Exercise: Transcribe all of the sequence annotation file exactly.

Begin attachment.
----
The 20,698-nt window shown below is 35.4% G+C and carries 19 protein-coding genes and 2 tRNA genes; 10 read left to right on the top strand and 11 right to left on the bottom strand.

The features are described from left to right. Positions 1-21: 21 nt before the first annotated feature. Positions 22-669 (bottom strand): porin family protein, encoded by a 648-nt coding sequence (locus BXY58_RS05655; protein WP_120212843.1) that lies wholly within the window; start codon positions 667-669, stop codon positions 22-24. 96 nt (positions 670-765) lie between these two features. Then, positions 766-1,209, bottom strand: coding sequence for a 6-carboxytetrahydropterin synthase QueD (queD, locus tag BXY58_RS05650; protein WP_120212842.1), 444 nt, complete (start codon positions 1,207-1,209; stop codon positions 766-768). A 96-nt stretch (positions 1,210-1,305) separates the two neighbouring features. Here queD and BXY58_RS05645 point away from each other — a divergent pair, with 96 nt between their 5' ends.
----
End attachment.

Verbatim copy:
The 20,698-nt window shown below is 35.4% G+C and carries 19 protein-coding genes and 2 tRNA genes; 10 read left to right on the top strand and 11 right to left on the bottom strand.

The features are described from left to right. Positions 1-21: 21 nt before the first annotated feature. Positions 22-669 (bottom strand): porin family protein, encoded by a 648-nt coding sequence (locus BXY58_RS05655; protein WP_120212843.1) that lies wholly within the window; start codon positions 667-669, stop codon positions 22-24. 96 nt (positions 670-765) lie between these two features. Then, positions 766-1,209, bottom strand: coding sequence for a 6-carboxytetrahydropterin synthase QueD (queD, locus tag BXY58_RS05650; protein WP_120212842.1), 444 nt, complete (start codon positions 1,207-1,209; stop codon positions 766-768). A 96-nt stretch (positions 1,210-1,305) separates the two neighbouring features. Here queD and BXY58_RS05645 point away from each other — a divergent pair, with 96 nt between their 5' ends.